AWSTemplateFormatVersion: "version date"


  <template metadata>

  <set of parameters>

  <set of mappings>

  <set of conditions>

  <set of transforms>

  <set of resources - the only required top-level object>

  <set of outputs>


Format Version

AWSTemplateFormatVersion represents the version of the template format. If not specified, loudFormation will use the latest version.

AWSTemplateFormatVersion: '2010-09-09'


Input Parameters


The input parameters are declared in a template's Parameters object. A parameter contains a list of attributes that define its value and constraints against its value. The only required attribute is Type, which can be a String, Number or an AWS-specific type.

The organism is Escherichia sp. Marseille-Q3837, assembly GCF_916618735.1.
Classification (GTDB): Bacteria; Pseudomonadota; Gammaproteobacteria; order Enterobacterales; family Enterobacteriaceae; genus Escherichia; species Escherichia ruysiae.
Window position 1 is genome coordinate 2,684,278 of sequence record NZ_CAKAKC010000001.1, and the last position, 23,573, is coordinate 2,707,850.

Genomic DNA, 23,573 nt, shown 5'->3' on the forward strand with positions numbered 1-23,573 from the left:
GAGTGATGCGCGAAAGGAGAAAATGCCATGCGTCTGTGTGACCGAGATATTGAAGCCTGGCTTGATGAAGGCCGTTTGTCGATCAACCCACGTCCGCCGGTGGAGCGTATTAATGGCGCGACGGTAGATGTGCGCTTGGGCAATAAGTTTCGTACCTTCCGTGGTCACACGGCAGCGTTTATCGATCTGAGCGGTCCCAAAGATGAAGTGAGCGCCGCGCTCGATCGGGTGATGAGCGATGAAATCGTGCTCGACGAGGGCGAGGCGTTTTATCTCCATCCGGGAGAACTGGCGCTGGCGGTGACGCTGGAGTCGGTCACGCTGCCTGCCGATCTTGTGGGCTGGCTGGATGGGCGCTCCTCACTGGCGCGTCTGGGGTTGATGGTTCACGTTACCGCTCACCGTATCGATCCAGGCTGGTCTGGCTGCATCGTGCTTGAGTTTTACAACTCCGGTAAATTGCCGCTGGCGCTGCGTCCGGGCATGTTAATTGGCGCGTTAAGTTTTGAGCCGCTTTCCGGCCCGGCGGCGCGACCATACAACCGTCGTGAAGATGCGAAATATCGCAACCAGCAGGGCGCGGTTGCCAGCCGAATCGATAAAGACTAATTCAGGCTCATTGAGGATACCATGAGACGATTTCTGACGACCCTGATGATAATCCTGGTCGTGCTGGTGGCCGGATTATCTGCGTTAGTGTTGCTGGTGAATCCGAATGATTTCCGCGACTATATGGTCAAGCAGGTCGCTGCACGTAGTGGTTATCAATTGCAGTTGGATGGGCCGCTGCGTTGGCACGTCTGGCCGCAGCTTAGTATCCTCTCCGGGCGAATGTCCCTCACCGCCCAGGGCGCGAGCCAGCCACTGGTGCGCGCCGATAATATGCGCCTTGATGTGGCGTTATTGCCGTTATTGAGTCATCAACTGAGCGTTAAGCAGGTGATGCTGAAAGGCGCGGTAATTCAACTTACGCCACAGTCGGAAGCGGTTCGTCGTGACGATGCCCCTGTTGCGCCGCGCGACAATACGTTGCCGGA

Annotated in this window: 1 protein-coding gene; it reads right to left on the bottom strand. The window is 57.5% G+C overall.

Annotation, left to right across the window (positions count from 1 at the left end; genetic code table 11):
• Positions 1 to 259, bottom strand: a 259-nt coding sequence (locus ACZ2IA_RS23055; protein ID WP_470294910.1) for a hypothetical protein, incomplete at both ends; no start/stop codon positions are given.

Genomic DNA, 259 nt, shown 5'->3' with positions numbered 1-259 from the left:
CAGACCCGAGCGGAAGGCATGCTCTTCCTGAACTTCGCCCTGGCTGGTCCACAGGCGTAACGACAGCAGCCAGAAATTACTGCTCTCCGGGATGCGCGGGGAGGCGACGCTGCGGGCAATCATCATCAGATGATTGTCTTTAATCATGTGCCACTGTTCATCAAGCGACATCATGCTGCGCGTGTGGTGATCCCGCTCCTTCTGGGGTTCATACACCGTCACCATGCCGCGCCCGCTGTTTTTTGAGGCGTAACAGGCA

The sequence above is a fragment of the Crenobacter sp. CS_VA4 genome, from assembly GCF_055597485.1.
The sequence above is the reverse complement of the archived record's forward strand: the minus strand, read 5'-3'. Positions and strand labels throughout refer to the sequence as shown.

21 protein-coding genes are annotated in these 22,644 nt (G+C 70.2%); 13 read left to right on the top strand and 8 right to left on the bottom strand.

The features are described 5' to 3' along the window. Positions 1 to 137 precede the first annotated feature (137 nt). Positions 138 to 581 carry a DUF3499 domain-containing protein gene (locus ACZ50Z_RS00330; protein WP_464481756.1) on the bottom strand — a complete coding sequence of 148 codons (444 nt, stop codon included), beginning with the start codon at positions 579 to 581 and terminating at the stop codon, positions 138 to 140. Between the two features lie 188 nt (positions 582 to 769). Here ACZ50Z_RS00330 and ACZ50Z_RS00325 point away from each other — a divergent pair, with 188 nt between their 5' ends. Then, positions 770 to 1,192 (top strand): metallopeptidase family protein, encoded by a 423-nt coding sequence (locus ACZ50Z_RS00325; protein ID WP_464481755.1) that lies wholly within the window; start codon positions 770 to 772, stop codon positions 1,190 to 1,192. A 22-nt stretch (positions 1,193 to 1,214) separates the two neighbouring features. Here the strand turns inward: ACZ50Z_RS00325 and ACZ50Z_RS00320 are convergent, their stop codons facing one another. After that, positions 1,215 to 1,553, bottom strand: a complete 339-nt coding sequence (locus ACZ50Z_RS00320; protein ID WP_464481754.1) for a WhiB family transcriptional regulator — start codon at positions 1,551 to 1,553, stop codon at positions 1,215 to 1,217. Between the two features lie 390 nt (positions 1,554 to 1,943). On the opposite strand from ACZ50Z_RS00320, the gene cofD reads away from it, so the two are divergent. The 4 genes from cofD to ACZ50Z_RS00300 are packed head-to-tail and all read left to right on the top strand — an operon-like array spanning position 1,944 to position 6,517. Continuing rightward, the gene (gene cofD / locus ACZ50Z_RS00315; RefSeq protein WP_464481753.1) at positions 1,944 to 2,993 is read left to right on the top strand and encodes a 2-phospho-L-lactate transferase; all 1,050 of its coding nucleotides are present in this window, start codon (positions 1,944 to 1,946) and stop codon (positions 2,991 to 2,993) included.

Default: 8888
    Description: TCP/IP port for the WordPress web server
    Type: Number
    MinValue: 1
    MaxValue: 65535

For AWS-specific parameter types, AWS CloudFormation validates input values against existing values in the user's AWS account and in the region where he or she is creating the stack before creating any stack resources.



The following attributes can be declared constraints: MinLength, MaxLength, Default, AllowedValues and AllowedPattern.


The following attributes can be declared constraints: MinValue, MaxValue, Default and AllowedValue.



AWS-Specific Parameter Types

AWS-Specific Parameter Types

These include availability zone names, image IDs, instance IDs, security group names, subnet IDs, etc.

SSM Parameter Types

SSM Parameter Types

Also see:

AWS Systems Manager Parameter Store